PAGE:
Toddler Wanders From House for a Fifth Time, Dies After Getting Hit by Cars

Zachary Stieber
By Zachary Stieber
March 1, 2019US News
share
Toddler Wanders From House for a Fifth Time, Dies After Getting Hit by Cars
Zayden in an undated file photo. (Zayden's Funeral/GoFundMe)

A Utah man was arrested and charged with child abuse homicide after a toddler in his care escaped from a house and walked onto a busy road before being struck by two different cars.

Zayden, 2, died in January.

Michael Montgomery, 73, was arrested for child abuse homicide for the incident in Grantsville, reported Fox 13.

Zayden lived at a house with his mother. Police went to the house multiple times in the year leading up to the death.

In January 2018, officers went to the home after he was found walking on the road, which has a 55 mile-per-hour limit, alone.

The boy’s mother said she was smoking and left the boy with Montgomery when the child got out and made it to the road. She promised police and Department of Children and Family Services that she’d take certain steps to try to make sure a similar incident didn’t happen in the future.

In September 2018, a sheriff deputy responded after a driver found the boy walking in the middle of the same road.

The boy’s mother said that she had left Zayden in the care of Montgomery again; Montgomery said he was using a computer and hadn’t noticed the boy leave.

The next month, another driver spotted the boy walking alone on the road. Montgomery met a deputy and retrieved the boy. Montgomery said he hadn’t noticed the boy missing for a while.

Montgomery came out of the house after several minutes, “spanked him ‘hard,’ threw the child in the stroller, and took him back into the house,” according to charging documents obtained by KSL.

The day after Christmas, a deputy was dispatched to the area after a driver spotted the boy in the road alone. He was nearly hit by multiple drivers. Montgomery said he was in his shop and the boy escaped while he was there.

On Jan. 15, the boy escaped through a dog door after Montgomery told officers he fell asleep. The dog door had a padlock but Montgomery hadn’t secured it.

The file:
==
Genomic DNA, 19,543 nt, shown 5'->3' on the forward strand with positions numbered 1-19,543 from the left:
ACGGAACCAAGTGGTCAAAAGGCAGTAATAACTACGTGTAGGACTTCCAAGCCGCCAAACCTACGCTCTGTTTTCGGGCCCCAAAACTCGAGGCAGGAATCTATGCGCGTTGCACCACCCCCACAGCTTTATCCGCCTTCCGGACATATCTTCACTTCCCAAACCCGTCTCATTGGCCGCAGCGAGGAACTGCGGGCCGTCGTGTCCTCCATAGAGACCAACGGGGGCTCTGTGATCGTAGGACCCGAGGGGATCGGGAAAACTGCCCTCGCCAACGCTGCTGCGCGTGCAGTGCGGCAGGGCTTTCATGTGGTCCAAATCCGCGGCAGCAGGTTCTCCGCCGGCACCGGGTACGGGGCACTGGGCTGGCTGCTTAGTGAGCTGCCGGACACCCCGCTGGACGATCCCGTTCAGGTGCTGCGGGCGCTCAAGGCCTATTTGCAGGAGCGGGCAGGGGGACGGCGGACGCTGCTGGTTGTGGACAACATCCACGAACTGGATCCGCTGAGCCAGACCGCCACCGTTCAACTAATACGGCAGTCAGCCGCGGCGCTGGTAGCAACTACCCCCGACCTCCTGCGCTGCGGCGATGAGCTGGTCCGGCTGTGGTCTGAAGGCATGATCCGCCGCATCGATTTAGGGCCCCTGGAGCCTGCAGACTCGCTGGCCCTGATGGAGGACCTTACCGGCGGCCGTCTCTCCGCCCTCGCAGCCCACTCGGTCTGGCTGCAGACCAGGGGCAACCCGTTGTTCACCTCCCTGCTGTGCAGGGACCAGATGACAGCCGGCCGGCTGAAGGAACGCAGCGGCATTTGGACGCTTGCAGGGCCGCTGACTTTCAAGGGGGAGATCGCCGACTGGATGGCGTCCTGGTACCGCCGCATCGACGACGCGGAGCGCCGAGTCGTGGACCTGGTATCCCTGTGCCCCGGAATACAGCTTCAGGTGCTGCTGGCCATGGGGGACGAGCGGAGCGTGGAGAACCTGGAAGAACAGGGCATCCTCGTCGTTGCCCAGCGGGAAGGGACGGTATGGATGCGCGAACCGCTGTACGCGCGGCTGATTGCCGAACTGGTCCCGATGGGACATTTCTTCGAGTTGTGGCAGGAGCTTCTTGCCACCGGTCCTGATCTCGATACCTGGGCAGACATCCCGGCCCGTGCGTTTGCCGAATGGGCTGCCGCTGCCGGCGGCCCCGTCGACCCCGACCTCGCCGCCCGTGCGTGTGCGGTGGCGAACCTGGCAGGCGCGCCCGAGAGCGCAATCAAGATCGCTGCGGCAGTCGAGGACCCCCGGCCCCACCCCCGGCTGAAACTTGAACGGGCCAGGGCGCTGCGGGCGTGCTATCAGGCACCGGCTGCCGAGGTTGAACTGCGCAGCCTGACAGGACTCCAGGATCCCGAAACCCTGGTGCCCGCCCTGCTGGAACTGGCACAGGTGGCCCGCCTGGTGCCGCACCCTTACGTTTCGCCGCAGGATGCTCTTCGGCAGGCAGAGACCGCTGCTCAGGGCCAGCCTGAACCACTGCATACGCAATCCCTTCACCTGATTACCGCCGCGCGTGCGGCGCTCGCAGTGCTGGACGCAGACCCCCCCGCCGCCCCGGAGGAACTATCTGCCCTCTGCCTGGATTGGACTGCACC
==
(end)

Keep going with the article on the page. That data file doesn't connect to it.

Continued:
“The defendant stated that when he woke up, the victim was gone,” the charges state. “When asked how the victim escaped from the home, the defendant responded that the victim must have got out through the dog door.”

Prosecutors said that Montgomery acted with criminal negligence, failing to secure the door and not taking steps after the boy escaped multiple times before he was hit and killed.

police car siren
A police car in a file photo. (Mira Oberman/AFP/Getty Images)

“Based on the totality of the circumstances, the defendant acted with criminal negligence when he did not take the time to lock the dog door. Over the last several months, the victim had escaped from the home multiple times and ended up on the road. This was a fact that the defendant knew and observed,” prosecutors wrote in the charging documents.

“Because the defendant knew that there was a substantial likelihood that the victim would try to escape and the defendant knew that when the victim escaped he liked to go to the road where the speed limit is 55 mph, the defendant ought to have been aware of the substantial and unjustifiable risk that the victim would be struck by a car and killed,” prosecutors added.

According to authorities, Montgomery’s son was dating Zayden’s mother and all of them lived in Montgomery’s house. Zayden referred to Montgomery as “Grandpa.”

“It’s awful that this child had loved ones,” Robert Clegg, deputy attorney for Tooele County, told Fox. “It’s awful that their negligence caused this child’s death.”

Montgomery is scheduled to appear in court on March 17.

The boy’s mother was charged on Jan. 15 before Zayden died with child abuse for the incident in December. The next hearing for that case is slated for March 6.

ntd newsletter icon
Sign up for NTD Daily
What you need to know, summarized in one email.
Stay informed with accurate news you can trust.
By registering for the newsletter, you agree to the Privacy Policy.
Comments